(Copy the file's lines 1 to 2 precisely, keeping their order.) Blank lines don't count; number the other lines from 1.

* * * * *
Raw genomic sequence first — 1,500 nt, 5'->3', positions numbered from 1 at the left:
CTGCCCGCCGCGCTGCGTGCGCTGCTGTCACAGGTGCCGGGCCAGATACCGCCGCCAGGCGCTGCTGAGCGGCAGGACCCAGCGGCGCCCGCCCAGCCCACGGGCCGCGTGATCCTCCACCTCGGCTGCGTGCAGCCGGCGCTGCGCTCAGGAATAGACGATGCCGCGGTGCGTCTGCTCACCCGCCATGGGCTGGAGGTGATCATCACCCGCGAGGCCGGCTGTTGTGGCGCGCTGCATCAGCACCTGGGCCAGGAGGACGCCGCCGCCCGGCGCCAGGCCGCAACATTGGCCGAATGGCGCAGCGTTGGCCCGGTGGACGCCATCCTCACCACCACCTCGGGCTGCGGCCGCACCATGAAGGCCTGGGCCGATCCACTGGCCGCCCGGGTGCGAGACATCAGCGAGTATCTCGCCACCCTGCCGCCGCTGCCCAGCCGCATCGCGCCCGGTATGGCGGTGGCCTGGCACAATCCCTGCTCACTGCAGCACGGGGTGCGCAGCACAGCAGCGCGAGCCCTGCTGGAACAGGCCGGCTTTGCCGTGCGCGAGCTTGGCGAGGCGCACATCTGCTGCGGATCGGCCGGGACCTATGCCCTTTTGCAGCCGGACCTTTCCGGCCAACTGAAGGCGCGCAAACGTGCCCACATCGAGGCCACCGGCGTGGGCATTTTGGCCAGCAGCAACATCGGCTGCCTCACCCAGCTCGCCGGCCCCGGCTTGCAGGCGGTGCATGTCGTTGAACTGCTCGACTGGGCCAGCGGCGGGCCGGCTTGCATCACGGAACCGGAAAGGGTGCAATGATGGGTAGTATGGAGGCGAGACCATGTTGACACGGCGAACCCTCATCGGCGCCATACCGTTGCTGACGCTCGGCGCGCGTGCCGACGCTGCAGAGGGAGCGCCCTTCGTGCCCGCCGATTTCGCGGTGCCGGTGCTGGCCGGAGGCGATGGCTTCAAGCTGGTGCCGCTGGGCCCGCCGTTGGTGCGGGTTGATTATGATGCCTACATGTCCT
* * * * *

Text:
Raw genomic sequence first — 1,500 nt, 5'->3', positions numbered from 1 at the left:
CTGCCCGCCGCGCTGCGTGCGCTGCTGTCACAGGTGCCGGGCCAGATACCGCCGCCAGGCGCTGCTGAGCGGCAGGACCCAGCGGCGCCCGCCCAGCCCACGGGCCGCGTGATCCTCCACCTCGGCTGCGTGCAGCCGGCGCTGCGCTCAGGAATAGACGATGCCGCGGTGCGTCTGCTCACCCGCCATGGGCTGGAGGTGATCATCACCCGCGAGGCCGGCTGTTGTGGCGCGCTGCATCAGCACCTGGGCCAGGAGGACGCCGCCGCCCGGCGCCAGGCCGCAACATTGGCCGAATGGCGCAGCGTTGGCCCGGTGGACGCCATCCTCACCACCACCTCGGGCTGCGGCCGCACCATGAAGGCCTGGGCCGATCCACTGGCCGCCCGGGTGCGAGACATCAGCGAGTATCTCGCCACCCTGCCGCCGCTGCCCAGCCGCATCGCGCCCGGTATGGCGGTGGCCTGGCACAATCCCTGCTCACTGCAGCACGGGGTGCGCAGCACAGCAGCGCGAGCCCTGCTGGAACAGGCCGGCTTTGCCGTGCGCGAGCTTGGCGAGGCGCACATCTGCTGCGGATCGGCCGGGACCTATGCCCTTTTGCAGCCGGACCTTTCCGGCCAACTGAAGGCGCGCAAACGTGCCCACATCGAGGCCACCGGCGTGGGCATTTTGGCCAGCAGCAACATCGGCTGCCTCACCCAGCTCGCCGGCCCCGGCTTGCAGGCGGTGCATGTCGTTGAACTGCTCGACTGGGCCAGCGGCGGGCCGGCTTGCATCACGGAACCGGAAAGGGTGCAATGATGGGTAGTATGGAGGCGAGACCATGTTGACACGGCGAACCCTCATCGGCGCCATACCGTTGCTGACGCTCGGCGCGCGTGCCGACGCTGCAGAGGGAGCGCCCTTCGTGCCCGCCGATTTCGCGGTGCCGGTGCTGGCCGGAGGCGATGGCTTCAAGCTGGTGCCGCTGGGCCCGCCGTTGGTGCGGGTTGATTATGATGCCTACATGTCCT